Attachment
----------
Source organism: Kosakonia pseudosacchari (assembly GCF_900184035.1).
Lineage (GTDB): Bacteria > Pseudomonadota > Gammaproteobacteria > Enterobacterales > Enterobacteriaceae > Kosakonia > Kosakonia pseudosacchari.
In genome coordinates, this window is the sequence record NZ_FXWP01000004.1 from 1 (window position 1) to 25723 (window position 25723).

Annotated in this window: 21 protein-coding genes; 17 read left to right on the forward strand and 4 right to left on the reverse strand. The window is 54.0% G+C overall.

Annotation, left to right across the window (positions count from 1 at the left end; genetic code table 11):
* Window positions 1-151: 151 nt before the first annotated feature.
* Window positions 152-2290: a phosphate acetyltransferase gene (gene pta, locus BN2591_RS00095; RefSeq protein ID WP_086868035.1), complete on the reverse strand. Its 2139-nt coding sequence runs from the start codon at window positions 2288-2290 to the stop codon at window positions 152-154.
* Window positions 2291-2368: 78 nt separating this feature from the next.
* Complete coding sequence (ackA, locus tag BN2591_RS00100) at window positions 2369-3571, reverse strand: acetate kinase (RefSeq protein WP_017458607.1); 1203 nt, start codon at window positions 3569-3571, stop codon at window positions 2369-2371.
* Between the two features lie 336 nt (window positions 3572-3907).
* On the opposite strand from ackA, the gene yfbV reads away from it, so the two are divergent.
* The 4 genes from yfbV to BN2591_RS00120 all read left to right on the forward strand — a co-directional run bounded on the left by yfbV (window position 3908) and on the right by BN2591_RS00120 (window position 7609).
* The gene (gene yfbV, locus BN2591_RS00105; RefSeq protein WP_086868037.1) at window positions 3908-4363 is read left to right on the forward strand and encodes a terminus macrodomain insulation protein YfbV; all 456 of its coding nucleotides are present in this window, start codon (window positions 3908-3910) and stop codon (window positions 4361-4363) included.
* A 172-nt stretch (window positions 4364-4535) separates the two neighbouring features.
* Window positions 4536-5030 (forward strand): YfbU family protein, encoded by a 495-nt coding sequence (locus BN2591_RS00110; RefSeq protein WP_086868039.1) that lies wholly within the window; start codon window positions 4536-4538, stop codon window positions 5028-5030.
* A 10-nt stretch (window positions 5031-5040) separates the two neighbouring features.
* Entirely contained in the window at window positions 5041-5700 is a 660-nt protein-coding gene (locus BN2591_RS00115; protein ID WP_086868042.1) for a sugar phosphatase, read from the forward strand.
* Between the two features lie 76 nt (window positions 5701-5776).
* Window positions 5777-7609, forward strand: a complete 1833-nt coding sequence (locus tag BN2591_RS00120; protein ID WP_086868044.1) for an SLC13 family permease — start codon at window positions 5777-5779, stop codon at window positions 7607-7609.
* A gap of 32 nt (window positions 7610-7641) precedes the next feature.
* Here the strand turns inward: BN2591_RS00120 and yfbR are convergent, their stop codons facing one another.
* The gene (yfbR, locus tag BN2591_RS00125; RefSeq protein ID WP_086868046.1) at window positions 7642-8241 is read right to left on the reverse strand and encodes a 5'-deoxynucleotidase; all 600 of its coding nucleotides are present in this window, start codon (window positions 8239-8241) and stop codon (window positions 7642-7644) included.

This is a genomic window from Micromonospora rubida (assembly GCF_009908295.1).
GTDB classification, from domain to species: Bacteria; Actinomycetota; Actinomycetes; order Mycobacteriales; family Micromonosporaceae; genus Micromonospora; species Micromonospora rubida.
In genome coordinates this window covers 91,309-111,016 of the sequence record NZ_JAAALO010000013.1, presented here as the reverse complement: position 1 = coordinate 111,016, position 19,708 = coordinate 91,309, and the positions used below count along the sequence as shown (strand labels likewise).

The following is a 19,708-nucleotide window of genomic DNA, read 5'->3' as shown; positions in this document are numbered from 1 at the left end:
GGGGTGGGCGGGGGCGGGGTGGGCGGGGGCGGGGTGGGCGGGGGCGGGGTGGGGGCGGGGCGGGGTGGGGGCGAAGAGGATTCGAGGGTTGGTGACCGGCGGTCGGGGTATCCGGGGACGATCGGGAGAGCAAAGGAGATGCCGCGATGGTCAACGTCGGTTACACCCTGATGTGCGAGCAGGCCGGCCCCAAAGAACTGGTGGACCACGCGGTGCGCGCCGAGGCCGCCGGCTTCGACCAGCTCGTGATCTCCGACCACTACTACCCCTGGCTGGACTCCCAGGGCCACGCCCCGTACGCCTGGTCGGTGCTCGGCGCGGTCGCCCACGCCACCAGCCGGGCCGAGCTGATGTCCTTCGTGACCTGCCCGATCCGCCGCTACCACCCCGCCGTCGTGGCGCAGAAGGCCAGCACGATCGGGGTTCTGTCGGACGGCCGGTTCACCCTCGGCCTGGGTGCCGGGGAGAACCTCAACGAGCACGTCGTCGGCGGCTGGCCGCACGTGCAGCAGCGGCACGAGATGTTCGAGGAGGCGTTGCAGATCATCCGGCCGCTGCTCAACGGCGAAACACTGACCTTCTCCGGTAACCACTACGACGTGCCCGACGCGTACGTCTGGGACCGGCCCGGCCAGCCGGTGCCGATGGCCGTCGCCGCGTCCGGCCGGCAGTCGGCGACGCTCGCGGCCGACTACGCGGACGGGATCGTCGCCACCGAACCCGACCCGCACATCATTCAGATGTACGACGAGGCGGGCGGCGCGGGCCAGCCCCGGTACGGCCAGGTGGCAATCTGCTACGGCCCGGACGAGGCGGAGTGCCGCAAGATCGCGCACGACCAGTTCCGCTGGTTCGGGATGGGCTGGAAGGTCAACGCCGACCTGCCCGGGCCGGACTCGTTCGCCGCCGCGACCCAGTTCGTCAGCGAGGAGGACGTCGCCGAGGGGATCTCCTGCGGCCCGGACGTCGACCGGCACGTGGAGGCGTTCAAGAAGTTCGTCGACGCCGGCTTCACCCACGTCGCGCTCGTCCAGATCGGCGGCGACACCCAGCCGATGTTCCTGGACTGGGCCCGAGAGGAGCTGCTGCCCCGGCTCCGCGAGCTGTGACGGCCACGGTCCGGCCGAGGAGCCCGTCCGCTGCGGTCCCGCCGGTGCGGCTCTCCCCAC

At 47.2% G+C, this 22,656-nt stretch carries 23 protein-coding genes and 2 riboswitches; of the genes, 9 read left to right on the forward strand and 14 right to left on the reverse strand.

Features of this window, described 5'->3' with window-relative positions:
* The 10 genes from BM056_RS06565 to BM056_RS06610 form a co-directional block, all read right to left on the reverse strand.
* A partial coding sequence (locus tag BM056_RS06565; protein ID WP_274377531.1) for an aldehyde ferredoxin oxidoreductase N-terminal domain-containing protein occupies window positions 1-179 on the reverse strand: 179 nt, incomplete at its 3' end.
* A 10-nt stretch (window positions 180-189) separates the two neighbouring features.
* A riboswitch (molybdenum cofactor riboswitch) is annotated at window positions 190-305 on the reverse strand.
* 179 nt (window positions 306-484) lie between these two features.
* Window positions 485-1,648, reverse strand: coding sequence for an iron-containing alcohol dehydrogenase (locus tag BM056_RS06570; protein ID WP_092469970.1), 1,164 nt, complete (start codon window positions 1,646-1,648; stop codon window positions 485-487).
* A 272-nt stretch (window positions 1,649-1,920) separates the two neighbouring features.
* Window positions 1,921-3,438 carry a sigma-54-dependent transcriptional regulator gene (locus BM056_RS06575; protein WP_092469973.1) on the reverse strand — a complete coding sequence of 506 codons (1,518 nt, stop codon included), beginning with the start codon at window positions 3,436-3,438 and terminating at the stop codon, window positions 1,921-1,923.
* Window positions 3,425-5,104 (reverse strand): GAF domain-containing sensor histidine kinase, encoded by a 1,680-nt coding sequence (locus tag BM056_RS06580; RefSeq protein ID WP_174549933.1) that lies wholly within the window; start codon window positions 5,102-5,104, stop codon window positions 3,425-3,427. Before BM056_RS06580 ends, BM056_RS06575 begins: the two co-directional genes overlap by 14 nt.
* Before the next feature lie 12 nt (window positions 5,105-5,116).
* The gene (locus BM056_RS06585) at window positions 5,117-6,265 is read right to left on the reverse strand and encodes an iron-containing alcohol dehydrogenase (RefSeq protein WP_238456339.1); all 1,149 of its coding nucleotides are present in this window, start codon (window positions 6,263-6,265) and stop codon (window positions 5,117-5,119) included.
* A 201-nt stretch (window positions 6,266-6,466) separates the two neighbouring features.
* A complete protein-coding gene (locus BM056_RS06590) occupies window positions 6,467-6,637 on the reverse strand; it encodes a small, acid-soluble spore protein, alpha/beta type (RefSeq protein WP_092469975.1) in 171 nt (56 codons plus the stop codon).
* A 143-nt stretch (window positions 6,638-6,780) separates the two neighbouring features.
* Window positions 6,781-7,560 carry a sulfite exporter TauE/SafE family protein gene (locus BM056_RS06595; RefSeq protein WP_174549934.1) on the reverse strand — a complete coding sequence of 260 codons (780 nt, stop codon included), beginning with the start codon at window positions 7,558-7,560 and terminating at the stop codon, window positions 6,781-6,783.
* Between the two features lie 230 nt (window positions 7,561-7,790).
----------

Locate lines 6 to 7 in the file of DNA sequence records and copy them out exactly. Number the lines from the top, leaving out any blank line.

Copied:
* Window positions 1-151: 151 nt before the first annotated feature.
* Window positions 152-2290: a phosphate acetyltransferase gene (gene pta, locus BN2591_RS00095; RefSeq protein ID WP_086868035.1), complete on the reverse strand. Its 2139-nt coding sequence runs from the start codon at window positions 2288-2290 to the stop codon at window positions 152-154.